A multicentre cross-sectional study was carried out at 18 family practice clinics affiliated with Aga Khan University Hospital, Karachi, Pakistan (AKUH). AKUH is one of the major, not-for-profit, tertiary care teaching hospitals in Karachi. The hospital has a state-of-the-art primary care unit, which also offers off-site medical services at different locations in the city of Karachi. These primary clinics were chosen to obtain a diverse sample comprising different socio-economic strata. A total of 600 adult patients (>18 years old and visiting the clinic for more than a year) were approached consecutively to take part in this study: 502 (83.67%) agreed to participate and were interviewed.
Participants were interviewed using a pre-tested struc-tured questionnaire comprising: (1) sociodemographic profile, (2) EUROPEP questionnaire and (3) charac-teristics of a good doctor.
EUROPEP is an internationally validated instru-ment developed by the EQUIP taskforce on patient evaluations of general practice care. This question-naire covers specific aspects of FP practice including relationship and communication, medical care, infor-mation and support, continuity and cooperation, availability and accessibility of facilities. It measures experiences in the past 12 months graded on a five-point Likert scale from 1 = poor to 5 = excellent.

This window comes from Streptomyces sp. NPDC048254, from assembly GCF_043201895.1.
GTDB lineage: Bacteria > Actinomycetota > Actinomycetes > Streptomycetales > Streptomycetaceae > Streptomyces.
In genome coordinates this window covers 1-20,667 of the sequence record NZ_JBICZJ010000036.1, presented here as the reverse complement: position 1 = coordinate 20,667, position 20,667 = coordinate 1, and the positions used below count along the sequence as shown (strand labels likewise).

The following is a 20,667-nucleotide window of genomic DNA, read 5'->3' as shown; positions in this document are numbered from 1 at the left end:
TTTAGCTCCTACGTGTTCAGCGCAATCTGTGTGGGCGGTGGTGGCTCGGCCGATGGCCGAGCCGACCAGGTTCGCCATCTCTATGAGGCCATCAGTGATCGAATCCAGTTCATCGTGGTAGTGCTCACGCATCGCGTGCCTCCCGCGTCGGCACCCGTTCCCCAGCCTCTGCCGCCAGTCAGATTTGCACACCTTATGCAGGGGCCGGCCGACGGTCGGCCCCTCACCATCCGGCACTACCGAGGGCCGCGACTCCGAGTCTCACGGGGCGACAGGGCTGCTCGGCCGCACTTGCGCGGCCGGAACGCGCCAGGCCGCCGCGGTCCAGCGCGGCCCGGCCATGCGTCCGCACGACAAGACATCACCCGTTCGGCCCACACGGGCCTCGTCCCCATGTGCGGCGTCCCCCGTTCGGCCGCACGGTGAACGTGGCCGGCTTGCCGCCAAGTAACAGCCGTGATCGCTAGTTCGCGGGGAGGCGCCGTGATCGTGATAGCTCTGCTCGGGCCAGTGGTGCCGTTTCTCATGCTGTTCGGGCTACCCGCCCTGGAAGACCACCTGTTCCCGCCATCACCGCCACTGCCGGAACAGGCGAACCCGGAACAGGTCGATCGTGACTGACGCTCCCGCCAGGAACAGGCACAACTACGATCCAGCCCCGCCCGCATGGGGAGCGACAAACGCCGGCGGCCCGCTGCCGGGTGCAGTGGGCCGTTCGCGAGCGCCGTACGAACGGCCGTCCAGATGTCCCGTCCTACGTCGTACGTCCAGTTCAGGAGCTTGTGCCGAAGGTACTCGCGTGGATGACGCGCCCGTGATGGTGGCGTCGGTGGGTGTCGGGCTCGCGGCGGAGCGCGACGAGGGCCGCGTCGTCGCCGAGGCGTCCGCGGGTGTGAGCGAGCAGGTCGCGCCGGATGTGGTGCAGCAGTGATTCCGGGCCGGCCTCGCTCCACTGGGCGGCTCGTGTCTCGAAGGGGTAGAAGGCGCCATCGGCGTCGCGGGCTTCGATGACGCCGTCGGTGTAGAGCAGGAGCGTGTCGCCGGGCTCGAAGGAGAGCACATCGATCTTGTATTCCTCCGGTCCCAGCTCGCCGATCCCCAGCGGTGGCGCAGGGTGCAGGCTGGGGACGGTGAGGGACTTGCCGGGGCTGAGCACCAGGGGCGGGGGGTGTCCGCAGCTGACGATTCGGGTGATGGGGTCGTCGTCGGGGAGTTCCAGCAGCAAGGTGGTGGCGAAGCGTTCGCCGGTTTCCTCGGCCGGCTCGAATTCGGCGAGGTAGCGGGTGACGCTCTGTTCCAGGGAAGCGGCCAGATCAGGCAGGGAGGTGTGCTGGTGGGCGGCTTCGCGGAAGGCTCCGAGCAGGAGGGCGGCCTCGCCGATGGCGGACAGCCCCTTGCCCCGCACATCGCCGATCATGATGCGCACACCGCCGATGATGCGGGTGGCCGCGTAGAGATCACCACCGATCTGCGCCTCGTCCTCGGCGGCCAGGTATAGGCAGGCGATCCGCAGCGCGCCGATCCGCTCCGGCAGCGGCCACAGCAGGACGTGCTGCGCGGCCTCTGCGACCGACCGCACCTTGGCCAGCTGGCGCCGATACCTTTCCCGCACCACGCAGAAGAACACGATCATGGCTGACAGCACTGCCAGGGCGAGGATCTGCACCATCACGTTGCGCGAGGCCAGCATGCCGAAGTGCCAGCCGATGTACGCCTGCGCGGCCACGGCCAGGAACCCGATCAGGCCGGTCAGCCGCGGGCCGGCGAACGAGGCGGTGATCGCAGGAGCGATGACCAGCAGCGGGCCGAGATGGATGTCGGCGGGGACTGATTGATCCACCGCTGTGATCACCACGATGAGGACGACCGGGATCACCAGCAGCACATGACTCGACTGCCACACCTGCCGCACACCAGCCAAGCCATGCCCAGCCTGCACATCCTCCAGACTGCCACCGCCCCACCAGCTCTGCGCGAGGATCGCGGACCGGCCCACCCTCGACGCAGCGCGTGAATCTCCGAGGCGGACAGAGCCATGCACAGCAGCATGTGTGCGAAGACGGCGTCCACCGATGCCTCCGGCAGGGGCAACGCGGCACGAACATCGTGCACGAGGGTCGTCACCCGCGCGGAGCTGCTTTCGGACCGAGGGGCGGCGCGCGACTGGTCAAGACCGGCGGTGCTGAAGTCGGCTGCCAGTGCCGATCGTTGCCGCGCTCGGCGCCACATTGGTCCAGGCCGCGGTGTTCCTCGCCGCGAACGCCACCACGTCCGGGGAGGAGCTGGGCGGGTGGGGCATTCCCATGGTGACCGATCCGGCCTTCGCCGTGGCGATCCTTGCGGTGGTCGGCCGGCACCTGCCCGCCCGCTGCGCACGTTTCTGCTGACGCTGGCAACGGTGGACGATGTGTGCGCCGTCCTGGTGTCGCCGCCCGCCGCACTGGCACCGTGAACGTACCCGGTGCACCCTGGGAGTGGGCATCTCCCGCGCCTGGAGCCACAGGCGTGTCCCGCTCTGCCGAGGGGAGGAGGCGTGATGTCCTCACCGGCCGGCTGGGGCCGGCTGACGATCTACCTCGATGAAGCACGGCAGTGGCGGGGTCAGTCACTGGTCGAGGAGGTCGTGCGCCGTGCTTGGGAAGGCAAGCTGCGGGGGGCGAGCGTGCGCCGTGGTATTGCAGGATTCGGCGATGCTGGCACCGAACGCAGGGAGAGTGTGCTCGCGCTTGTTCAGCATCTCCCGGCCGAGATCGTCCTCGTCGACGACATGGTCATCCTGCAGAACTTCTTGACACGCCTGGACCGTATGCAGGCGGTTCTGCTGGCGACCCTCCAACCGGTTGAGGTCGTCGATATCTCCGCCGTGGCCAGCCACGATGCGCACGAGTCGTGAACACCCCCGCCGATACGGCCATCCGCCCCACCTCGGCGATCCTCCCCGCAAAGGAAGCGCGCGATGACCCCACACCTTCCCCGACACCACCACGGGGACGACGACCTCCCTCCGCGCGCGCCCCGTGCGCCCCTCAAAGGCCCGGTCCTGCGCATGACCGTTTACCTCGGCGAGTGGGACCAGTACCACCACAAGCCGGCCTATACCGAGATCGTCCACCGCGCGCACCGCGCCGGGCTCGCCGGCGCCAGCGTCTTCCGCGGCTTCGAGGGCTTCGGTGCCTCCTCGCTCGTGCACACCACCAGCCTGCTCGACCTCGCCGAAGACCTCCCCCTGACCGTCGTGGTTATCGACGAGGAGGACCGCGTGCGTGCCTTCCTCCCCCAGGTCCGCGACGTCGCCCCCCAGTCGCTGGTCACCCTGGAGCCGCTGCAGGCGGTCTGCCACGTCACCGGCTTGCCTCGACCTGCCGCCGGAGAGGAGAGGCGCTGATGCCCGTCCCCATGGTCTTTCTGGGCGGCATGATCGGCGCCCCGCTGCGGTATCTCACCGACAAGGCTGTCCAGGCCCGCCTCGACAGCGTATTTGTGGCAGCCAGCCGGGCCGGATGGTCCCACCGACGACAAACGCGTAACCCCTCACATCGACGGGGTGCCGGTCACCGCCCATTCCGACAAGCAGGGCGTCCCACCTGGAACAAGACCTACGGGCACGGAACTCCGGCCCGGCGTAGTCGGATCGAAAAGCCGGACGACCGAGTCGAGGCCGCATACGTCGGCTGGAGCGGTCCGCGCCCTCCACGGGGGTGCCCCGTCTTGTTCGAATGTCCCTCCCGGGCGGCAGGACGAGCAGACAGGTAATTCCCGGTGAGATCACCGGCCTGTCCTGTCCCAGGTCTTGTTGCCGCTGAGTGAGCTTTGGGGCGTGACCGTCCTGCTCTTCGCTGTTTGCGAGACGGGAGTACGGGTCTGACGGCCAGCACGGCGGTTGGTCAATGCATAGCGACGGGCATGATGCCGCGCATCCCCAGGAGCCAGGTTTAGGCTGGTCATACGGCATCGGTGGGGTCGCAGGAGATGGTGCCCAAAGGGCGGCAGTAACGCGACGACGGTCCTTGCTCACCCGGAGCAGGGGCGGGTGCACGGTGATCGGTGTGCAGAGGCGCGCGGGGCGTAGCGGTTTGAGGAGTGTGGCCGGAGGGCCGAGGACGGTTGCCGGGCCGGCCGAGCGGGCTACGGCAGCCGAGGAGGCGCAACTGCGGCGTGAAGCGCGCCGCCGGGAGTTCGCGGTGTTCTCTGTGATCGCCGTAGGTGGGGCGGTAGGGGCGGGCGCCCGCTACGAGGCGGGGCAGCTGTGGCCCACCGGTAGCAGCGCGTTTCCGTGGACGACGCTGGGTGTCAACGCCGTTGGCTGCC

This questionnaire was used because it has been administered in other Asian populations, such as Turkey and the United Arab Emirates (UAE),[4–7] and was found to be efficient in assessing patient evalu-ations of general practice. In addition, the study hospital has state-of-the-art primary care clinics so the healthcare services being measured were close to that of the other developed countries where EUROPEP has been validated. Moreover, this questionnaire was close to achieve the objectives of the study.
The characteristics of a good FP were assessed by 13 attributes graded on a Likert scale from 1 = not/some-what important to 3 = very/absolutely important. The list of attributes was compiled from an extensive Medline search and opinions generated through a con-sensus development technique by the investigators.